“Here we detect an influence of anthropogenic greenhouse gases and sulphate aerosols in observations of winter sea-level pressure (December to February), using combined simulations from four climate models. We find increases in sea-level pressure over the subtropical North Atlantic Ocean, southern Europe and North Africa, and decreases in the polar regions and the North Pacific Ocean, in response to human influence….Overall, we find that anthropogenic greenhouse gases and sulphate aerosols have had a detectable influence on sea-level pressure over the second half of the twentieth century: this represents evidence of human influence on climate independent of measurements of temperature change.”

Precipitation

Zhang et al. (2007) showed that models using natural + anthropogenic forcings do a much better job of matching observed precipitation trends than either natural or anthropogenic alone. The correlation with natural forcings alone is extremely weak – only 0.02. With anthropogenic alone is 0.69, and with both combined is 0.83 over the past 75 years.

“We show that anthropogenic forcing has had a detectable influence on observed changes in average precipitation within latitudinal bands, and that these changes cannot be explained by internal climate variability or natural forcing. We estimate that anthropogenic forcing contributed significantly to observed increases in precipitation in the Northern Hemisphere mid-latitudes, drying in the Northern Hemisphere subtropics and tropics, and moistening in the Southern Hemisphere subtropics and deep tropics. The observed changes, which are larger than estimated from model simulations, may have already had significant effects on ecosystems, agriculture and human health in regions that are sensitive to changes in precipitation”

Infrared Radiation

Increase in downward longwave radiation

Anthropogenic global warming is caused by an increase in the amount of downward longwave infrared radiation coming from greenhouse gases in the atmosphere. Philipona et al. (2004) measured the changes and trends of radiative fluxes at the surface and their relation to greenhouse gas increases and temperature and humidity changes measured from 1995 to 2002 at eight stations of the Alpine Surface Radiation Budget (ASRB) network. They concluded as follows.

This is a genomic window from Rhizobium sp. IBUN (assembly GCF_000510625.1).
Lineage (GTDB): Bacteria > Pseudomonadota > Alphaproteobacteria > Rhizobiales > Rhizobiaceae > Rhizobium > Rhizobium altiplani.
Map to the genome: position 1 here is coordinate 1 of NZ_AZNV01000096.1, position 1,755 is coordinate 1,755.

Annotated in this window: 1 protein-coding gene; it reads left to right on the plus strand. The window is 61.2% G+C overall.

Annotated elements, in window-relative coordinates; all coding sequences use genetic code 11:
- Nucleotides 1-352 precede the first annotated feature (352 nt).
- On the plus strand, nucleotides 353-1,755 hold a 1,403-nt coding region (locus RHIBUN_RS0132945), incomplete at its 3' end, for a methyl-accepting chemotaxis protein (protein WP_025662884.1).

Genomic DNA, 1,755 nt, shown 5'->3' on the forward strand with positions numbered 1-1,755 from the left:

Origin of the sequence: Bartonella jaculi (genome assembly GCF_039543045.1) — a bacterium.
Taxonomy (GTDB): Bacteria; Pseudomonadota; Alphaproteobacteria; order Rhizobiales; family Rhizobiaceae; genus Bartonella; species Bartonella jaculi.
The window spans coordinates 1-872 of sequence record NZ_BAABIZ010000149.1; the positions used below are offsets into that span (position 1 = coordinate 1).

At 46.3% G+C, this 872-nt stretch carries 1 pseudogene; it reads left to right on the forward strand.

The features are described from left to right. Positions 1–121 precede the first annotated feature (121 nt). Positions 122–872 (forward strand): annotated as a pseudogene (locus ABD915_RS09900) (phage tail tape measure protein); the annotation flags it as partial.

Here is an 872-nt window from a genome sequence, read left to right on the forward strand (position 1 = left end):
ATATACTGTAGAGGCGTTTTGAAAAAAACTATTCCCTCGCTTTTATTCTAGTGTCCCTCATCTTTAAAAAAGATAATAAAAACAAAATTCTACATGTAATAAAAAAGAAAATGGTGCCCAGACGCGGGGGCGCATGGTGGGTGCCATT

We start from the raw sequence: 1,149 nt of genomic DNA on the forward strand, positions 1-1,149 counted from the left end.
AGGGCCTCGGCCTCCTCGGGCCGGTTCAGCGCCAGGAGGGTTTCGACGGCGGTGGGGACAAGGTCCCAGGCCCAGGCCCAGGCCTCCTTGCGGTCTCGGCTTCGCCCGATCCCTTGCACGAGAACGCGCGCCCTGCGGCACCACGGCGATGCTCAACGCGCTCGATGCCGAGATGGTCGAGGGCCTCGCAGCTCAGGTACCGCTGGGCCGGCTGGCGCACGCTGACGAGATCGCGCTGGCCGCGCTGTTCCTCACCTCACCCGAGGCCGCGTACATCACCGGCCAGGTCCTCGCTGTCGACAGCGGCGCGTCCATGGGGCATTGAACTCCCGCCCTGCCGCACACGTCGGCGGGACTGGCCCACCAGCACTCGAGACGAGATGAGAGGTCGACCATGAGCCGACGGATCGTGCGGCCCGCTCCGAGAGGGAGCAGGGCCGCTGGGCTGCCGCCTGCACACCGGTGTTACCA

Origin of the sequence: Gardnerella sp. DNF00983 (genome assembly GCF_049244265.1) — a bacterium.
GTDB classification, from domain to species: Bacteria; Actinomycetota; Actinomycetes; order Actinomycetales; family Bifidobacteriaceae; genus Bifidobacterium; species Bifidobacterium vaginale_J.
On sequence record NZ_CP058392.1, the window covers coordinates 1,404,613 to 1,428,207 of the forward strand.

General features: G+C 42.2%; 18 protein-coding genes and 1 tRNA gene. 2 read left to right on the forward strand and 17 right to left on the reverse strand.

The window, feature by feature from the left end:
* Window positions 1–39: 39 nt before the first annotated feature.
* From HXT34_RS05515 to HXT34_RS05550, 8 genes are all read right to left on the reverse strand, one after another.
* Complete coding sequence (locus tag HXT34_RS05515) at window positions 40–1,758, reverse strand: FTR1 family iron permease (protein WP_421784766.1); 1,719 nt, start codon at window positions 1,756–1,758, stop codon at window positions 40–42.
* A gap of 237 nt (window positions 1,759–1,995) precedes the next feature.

“The resulting uniform increase of longwave downward radiation manifests radiative forcing that is induced by greenhouse gas concentrations and water vapor feedback, and proves the “theory” of greenhouse warming with direct observations.”

Evans et al. (2006) took it a step further, performing an analysis of high resolution specral data which allowed them to quantitatively attribute the increase in downward radiation to each of several greenhouse gases. The study went as far as to conclude,

“This experimental data should effectively end the argument by skeptics that no experimental evidence exists for the connection between greenhouse gas increases in the atmosphere and global warming.”

Decrease in upward longwave radiation

As the concentration of greenhouse gases in the atmosphere increases, we expect to see less infrared radiation escaping at the top of the atmosphere. Satellite observations have confirmed that the decrease in upward longwave radiation matches well with model predictions, including in Harries 2001Griggs 2004, and Chen 2007, the latter of which concluded:

“Changing spectral signatures in CH4, CO2, and H2O are observed, with the difference signal in the CO2 matching well between observations and modelled spectra.”

Increased greenhouse effect -  models vs observations
Figure 7: Increased greenhouse effect from 1970 to 2006. Black line is satellite observations. Red line is modeled results (Chen 2007)

Increased top of the atmosphere energy imbalance

This increase in downward and decrease in upward infrared radiation is expected to create an enery imbalance. Trenberth et al. (2009) used satellite data to measure the Earth’s energy balance at the top of the atmosphere (TOA) and found that the net imbalance was 0.9 Watts per square meter. (Wm-2) This figure is consistent with the calculations in Hansen et al. 2005 using ocean heat data.

“The predicted energy imbalance due to increasing greenhouse gases has grown to 0.85 ± 0.15 W/m2

Hansen 2005.jpg

Figure 8: TOA Radiation (Trenberth 2009)

Murphy et al. (2009) obtained a similar result.

“About 20% of the integrated positive forcing by greenhouse gases and solar radiation since 1950 has been radiated to space. Only about 10% of the positive forcing (about 1/3 of the net forcing) has gone into heating the Earth, almost all into the oceans. About 20% of the positive forcing has been balanced by volcanic aerosols, and the remaining 50% is mainly attributable to tropospheric aerosols. After accounting for the measured terms, the residual forcing between 1970 and 2000 due to direct and indirect forcing by aerosols as well as semidirect forcing from greenhouse gases and any unknown mechanism can be estimated as 1.1 ± 0.4 Wm-2.”